Hello! I'm Stephen. I've been performing improv since 2008 and in that time I've had a lot of coaches. Knowing the strange inner history of a coach has never helped me and I doubt it will help you, so let's get to what I bring to the table.
In real life I don't present things as weirdly corporate lists- I use more silly voices and way fewer equals signs. But frankly, choosing a coach is a big financial commitment for your team- possibly the biggest financial commitment! So you should enter into it with more than a vague impression that I'm a nice guy.
=============================What I Do As Your Coach =================================
I Give Honest, Direct Feedback.
I've found that I learn quickly when a coach acknowledges areas for improvement without trying to sugarcoat them. If you've felt somewhat mollycoddled by other coaches, we'll probably be a good fit. If you want someone to be a jerk to you, we will probably not be a good fit. I don't wanna make this Whiplash, I just wanna make you better.
I Provide a Structured Focus
Improv covers an enormous range of topics, and covering all of them all of the time makes each individual skill feel hazy and vague. After getting into the right mindset to perform, our time together will aim to improve a single improv muscle, from Framing to Emotional Commitment to Object Work. Afterwards you will have a way to think about this particular brick in the improv wall, and some tools to help you improve at it.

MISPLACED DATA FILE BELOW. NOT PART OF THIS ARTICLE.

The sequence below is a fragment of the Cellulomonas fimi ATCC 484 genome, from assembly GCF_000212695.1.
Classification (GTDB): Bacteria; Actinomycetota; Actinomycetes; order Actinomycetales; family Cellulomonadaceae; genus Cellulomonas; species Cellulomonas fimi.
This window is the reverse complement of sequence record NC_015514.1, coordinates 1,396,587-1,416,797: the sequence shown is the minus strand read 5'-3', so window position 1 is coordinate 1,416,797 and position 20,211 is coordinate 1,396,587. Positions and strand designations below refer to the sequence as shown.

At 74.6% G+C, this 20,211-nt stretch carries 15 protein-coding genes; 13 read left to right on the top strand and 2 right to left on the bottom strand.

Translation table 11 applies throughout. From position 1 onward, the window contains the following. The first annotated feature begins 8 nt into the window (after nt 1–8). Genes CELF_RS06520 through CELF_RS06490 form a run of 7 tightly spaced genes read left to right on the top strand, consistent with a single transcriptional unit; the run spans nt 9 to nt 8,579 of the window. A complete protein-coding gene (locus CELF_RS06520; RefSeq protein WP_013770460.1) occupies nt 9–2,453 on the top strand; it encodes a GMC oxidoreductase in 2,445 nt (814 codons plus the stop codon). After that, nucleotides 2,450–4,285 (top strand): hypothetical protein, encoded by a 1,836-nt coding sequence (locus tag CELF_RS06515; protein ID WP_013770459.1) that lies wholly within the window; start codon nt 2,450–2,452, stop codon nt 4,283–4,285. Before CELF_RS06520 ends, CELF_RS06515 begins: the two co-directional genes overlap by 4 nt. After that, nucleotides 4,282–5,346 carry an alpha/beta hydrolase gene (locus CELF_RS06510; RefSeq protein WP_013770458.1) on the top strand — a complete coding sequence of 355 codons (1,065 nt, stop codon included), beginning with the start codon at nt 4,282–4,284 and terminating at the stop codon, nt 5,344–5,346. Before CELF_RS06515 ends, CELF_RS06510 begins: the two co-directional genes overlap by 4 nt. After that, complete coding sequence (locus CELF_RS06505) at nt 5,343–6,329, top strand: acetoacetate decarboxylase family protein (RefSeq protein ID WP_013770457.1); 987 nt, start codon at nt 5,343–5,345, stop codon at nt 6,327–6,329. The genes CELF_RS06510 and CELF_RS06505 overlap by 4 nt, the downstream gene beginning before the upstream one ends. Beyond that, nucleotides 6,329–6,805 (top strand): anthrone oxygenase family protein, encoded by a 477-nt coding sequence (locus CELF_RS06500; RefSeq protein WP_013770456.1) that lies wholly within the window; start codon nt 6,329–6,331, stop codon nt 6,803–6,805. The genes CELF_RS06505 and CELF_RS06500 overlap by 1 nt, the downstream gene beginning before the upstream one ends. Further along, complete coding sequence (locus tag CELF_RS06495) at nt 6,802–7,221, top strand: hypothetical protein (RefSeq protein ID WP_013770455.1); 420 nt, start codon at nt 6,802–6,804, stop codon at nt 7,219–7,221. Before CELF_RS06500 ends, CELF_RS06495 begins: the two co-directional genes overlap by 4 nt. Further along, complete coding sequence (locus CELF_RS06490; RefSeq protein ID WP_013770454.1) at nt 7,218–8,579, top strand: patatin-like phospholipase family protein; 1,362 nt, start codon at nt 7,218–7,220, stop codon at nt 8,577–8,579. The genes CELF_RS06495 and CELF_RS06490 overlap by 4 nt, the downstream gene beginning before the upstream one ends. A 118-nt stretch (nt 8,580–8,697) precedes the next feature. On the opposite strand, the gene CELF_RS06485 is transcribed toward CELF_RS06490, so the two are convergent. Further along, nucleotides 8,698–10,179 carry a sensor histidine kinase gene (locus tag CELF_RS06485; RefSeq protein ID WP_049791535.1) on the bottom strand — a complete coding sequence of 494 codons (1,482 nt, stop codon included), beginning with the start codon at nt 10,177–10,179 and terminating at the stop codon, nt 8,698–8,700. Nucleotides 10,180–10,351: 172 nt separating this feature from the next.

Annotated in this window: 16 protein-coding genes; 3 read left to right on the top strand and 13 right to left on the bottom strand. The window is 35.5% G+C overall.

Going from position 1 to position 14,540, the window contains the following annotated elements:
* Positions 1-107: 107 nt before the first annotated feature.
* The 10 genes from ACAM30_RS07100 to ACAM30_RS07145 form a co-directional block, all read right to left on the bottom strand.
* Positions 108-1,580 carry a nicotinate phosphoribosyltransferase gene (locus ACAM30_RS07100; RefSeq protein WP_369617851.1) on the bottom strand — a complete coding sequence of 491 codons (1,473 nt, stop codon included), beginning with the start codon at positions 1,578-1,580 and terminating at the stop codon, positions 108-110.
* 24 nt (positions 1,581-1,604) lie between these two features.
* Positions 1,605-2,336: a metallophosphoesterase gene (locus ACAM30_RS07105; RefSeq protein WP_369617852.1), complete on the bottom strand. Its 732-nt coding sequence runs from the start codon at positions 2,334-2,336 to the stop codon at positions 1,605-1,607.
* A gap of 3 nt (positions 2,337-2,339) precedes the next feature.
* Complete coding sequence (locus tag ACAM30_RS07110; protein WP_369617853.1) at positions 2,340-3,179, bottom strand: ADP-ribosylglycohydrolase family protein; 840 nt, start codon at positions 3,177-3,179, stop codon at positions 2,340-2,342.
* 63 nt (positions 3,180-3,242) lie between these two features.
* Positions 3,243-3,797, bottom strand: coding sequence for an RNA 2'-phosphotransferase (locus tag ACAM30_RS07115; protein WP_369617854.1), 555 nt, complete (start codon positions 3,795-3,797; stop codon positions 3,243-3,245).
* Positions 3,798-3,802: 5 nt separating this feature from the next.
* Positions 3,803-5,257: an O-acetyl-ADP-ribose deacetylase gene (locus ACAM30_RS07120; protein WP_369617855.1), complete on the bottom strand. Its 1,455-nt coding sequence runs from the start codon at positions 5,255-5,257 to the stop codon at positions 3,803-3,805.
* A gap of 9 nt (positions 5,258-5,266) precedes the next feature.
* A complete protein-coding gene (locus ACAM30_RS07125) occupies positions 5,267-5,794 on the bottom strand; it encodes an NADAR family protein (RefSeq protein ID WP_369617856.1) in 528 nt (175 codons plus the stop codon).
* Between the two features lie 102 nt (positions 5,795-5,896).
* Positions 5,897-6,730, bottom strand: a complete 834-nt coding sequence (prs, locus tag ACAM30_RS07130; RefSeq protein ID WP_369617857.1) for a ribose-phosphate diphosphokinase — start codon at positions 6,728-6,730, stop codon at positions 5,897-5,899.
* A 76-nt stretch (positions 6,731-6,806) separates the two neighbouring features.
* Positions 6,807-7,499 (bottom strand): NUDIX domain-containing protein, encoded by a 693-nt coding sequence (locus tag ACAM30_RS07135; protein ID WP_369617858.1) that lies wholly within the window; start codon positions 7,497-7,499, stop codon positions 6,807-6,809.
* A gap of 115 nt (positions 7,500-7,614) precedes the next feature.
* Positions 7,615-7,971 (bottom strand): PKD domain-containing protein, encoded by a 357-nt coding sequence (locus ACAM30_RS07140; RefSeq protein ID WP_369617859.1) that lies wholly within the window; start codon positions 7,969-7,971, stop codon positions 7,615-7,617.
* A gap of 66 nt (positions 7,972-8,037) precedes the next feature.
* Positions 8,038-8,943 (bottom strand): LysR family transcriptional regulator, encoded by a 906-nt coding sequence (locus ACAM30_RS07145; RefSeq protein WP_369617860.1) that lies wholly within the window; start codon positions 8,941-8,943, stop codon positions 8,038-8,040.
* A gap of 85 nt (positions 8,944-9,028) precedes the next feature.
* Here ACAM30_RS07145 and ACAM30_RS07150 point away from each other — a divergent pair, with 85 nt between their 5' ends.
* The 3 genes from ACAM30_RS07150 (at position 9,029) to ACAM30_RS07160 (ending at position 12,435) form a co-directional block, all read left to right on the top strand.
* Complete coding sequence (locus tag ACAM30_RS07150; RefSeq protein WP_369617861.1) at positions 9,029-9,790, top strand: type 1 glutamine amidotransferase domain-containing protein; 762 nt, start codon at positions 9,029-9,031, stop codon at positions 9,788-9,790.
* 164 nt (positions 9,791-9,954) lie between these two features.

Winging It is Your Job, Not Mine
Nothing is more disrespectful than showing up and trying to pull a coaching session out of your ass. I spend time before every practice preparing and after every practice noting and learning what worked for your team and what didn't. You should expect nothing less of any coach who's charging you for their time.
I'm a Coach, Not a Critic
. A lot of the coaches I've had will watch a scene and then give notes on that scene. These notes will sound something like, "Stephen, when you said you were in love with your parrot I wanted to see that- that coulda been a whole scene about you and your parrot husband living together in a parrot community!" These notes aren't actionable- I will never perform that scene again, so I can never make that choice again. All these notes do is encourage regret and shame. Neither of those are helpful for making improv.
. I prefer sidecoaching- giving notes during the scene to provide a bit of guidance. This way, your brain gets used to making choices on stage, not replaying your last scene from the backline. After sets or scenes I'll often praise things that particularly impressed me, since sometimes just laughing uproariously isn't enough.
I Give Insight Into the Wider Improv Community
I've been performing for a long time, and in a lot of places. At this point I have friends doing improv all over: LA, Chicago, North Carolina, Florida, Boston- I even have some friends in New York! If there's a style you're interested in, or an itch that you feel Harold Night isn't quite scratching, chances are I can teach you about it. If I can't then I can point you in the right direction. There's a lot more to Improv than UCB!
For rates, availability, or any questions at all, please don't hesitate to email me:
Can't wait to meet you!
PS~ Thank you for reading this far, I profoundly hate the formatting options on this website. You are a saint for putting up with all of those weird === and floating periods.